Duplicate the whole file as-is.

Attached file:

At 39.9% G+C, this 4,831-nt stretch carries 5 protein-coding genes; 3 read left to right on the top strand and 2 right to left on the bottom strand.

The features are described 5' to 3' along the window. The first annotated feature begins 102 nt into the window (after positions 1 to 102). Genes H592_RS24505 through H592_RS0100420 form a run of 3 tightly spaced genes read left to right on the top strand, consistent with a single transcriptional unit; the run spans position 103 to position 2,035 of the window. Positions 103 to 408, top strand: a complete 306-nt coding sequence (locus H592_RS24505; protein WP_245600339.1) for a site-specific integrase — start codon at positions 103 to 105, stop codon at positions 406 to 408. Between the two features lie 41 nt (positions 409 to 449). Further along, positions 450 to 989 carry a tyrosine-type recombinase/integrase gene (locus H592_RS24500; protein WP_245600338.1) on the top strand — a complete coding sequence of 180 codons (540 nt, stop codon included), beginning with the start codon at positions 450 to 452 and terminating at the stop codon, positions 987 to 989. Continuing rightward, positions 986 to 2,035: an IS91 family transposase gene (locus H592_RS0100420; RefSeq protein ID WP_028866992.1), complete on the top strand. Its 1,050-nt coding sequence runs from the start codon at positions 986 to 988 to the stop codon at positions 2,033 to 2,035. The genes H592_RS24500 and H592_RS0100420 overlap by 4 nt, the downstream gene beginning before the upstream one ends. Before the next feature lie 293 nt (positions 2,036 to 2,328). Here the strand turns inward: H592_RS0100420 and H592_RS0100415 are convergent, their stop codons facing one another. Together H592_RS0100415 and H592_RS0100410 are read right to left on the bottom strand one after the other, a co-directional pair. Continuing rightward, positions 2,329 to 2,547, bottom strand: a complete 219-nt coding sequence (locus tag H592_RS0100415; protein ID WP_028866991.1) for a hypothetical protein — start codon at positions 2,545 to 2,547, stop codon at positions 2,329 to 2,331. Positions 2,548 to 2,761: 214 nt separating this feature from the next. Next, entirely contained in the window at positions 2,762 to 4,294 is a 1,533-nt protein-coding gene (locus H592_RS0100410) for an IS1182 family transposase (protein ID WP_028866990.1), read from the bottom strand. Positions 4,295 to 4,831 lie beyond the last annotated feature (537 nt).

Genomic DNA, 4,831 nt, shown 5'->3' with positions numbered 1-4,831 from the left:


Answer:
At 39.9% G+C, this 4,831-nt stretch carries 5 protein-coding genes; 3 read left to right on the top strand and 2 right to left on the bottom strand.

The features are described 5' to 3' along the window. The first annotated feature begins 102 nt into the window (after positions 1 to 102). Genes H592_RS24505 through H592_RS0100420 form a run of 3 tightly spaced genes read left to right on the top strand, consistent with a single transcriptional unit; the run spans position 103 to position 2,035 of the window. Positions 103 to 408, top strand: a complete 306-nt coding sequence (locus H592_RS24505; protein WP_245600339.1) for a site-specific integrase — start codon at positions 103 to 105, stop codon at positions 406 to 408. Between the two features lie 41 nt (positions 409 to 449). Further along, positions 450 to 989 carry a tyrosine-type recombinase/integrase gene (locus H592_RS24500; protein WP_245600338.1) on the top strand — a complete coding sequence of 180 codons (540 nt, stop codon included), beginning with the start codon at positions 450 to 452 and terminating at the stop codon, positions 987 to 989. Continuing rightward, positions 986 to 2,035: an IS91 family transposase gene (locus H592_RS0100420; RefSeq protein ID WP_028866992.1), complete on the top strand. Its 1,050-nt coding sequence runs from the start codon at positions 986 to 988 to the stop codon at positions 2,033 to 2,035. The genes H592_RS24500 and H592_RS0100420 overlap by 4 nt, the downstream gene beginning before the upstream one ends. Before the next feature lie 293 nt (positions 2,036 to 2,328). Here the strand turns inward: H592_RS0100420 and H592_RS0100415 are convergent, their stop codons facing one another. Together H592_RS0100415 and H592_RS0100410 are read right to left on the bottom strand one after the other, a co-directional pair. Continuing rightward, positions 2,329 to 2,547, bottom strand: a complete 219-nt coding sequence (locus tag H592_RS0100415; protein ID WP_028866991.1) for a hypothetical protein — start codon at positions 2,545 to 2,547, stop codon at positions 2,329 to 2,331. Positions 2,548 to 2,761: 214 nt separating this feature from the next. Next, entirely contained in the window at positions 2,762 to 4,294 is a 1,533-nt protein-coding gene (locus H592_RS0100410) for an IS1182 family transposase (protein ID WP_028866990.1), read from the bottom strand. Positions 4,295 to 4,831 lie beyond the last annotated feature (537 nt).

Genomic DNA, 4,831 nt, shown 5'->3' with positions numbered 1-4,831 from the left: